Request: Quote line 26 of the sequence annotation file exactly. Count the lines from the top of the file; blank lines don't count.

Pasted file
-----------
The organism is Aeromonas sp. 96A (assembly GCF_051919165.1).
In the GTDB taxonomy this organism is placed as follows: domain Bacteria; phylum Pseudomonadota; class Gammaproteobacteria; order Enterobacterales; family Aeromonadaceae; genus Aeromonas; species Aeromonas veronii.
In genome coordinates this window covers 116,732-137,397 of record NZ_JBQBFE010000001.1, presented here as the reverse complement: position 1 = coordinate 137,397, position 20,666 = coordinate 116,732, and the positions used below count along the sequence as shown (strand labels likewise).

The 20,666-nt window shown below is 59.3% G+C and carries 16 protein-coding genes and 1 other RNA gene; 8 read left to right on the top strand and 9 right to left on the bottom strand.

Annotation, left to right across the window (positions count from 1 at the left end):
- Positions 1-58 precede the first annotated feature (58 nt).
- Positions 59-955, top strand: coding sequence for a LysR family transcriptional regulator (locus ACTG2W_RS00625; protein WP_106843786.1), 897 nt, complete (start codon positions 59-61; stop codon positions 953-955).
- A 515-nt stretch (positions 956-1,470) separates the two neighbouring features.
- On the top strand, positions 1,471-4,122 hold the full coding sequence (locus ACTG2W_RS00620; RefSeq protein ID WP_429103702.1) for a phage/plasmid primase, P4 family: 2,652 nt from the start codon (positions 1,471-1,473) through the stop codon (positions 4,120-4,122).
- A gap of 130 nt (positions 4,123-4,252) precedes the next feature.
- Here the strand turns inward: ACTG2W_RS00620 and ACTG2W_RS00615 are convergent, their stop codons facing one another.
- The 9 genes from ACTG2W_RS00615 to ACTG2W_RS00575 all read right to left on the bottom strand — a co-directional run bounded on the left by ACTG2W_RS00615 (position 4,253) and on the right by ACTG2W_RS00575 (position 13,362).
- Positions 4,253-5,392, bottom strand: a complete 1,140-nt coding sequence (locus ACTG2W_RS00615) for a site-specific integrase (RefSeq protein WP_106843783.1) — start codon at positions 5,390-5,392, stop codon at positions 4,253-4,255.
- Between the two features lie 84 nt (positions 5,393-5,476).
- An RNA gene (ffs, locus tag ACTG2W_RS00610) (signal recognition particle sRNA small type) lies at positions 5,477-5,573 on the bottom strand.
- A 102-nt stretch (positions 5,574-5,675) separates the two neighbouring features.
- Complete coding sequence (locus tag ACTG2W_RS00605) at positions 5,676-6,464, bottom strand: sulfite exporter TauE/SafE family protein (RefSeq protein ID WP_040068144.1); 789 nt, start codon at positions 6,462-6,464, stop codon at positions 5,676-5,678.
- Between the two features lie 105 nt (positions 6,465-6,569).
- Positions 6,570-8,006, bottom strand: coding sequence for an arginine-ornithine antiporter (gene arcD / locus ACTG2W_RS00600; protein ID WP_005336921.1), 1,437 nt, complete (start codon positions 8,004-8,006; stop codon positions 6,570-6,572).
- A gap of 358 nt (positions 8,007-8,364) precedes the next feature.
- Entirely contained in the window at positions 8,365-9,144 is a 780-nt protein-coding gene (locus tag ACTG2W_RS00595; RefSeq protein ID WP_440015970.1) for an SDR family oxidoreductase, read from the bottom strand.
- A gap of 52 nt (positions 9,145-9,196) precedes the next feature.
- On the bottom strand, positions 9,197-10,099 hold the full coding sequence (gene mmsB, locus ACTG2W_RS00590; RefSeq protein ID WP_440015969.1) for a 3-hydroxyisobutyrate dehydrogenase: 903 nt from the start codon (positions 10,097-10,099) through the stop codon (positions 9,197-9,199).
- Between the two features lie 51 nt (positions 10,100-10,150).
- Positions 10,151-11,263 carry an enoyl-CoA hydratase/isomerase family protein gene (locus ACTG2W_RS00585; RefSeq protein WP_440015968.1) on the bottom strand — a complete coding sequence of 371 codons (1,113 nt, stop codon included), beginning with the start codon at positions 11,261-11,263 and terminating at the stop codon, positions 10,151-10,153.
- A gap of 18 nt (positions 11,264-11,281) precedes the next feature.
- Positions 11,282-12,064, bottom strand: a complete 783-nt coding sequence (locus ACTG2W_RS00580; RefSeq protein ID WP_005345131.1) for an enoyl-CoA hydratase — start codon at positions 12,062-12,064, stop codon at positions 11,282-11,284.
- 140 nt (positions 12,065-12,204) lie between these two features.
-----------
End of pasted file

- A gap of 18 nt (positions 11,264-11,281) precedes the next feature.